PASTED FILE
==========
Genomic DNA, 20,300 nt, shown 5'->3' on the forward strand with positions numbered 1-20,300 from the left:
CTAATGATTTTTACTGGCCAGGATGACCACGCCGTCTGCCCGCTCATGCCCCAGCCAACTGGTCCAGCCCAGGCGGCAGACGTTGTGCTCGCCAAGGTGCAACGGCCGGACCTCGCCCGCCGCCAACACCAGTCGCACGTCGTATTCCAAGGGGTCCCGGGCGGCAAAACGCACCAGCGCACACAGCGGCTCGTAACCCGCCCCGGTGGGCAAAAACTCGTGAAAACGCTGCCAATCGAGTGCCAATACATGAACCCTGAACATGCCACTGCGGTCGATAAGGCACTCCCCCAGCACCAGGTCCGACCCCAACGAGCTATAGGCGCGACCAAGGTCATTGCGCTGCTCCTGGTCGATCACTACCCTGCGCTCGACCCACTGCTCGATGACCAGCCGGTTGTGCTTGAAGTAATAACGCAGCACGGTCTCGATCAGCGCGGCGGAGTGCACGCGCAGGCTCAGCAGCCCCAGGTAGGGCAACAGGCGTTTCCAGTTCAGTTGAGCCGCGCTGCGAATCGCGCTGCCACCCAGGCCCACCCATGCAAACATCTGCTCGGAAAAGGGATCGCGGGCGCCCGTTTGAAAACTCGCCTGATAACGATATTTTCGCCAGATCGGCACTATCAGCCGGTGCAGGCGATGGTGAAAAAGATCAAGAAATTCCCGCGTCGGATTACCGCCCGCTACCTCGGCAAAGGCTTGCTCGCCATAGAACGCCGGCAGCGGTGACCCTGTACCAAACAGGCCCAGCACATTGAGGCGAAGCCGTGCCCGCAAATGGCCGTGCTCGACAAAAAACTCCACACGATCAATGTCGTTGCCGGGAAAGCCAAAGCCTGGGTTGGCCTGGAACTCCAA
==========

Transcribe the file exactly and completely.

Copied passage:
Genomic DNA, 20,300 nt, shown 5'->3' on the forward strand with positions numbered 1-20,300 from the left:
CTAATGATTTTTACTGGCCAGGATGACCACGCCGTCTGCCCGCTCATGCCCCAGCCAACTGGTCCAGCCCAGGCGGCAGACGTTGTGCTCGCCAAGGTGCAACGGCCGGACCTCGCCCGCCGCCAACACCAGTCGCACGTCGTATTCCAAGGGGTCCCGGGCGGCAAAACGCACCAGCGCACACAGCGGCTCGTAACCCGCCCCGGTGGGCAAAAACTCGTGAAAACGCTGCCAATCGAGTGCCAATACATGAACCCTGAACATGCCACTGCGGTCGATAAGGCACTCCCCCAGCACCAGGTCCGACCCCAACGAGCTATAGGCGCGACCAAGGTCATTGCGCTGCTCCTGGTCGATCACTACCCTGCGCTCGACCCACTGCTCGATGACCAGCCGGTTGTGCTTGAAGTAATAACGCAGCACGGTCTCGATCAGCGCGGCGGAGTGCACGCGCAGGCTCAGCAGCCCCAGGTAGGGCAACAGGCGTTTCCAGTTCAGTTGAGCCGCGCTGCGAATCGCGCTGCCACCCAGGCCCACCCATGCAAACATCTGCTCGGAAAAGGGATCGCGGGCGCCCGTTTGAAAACTCGCCTGATAACGATATTTTCGCCAGATCGGCACTATCAGCCGGTGCAGGCGATGGTGAAAAAGATCAAGAAATTCCCGCGTCGGATTACCGCCCGCTACCTCGGCAAAGGCTTGCTCGCCATAGAACGCCGGCAGCGGTGACCCTGTACCAAACAGGCCCAGCACATTGAGGCGAAGCCGTGCCCGCAAATGGCCGTGCTCGACAAAAAACTCCACACGATCAATGTCGTTGCCGGGAAAGCCAAAGCCTGGGTTGGCCTGGAACTCCAA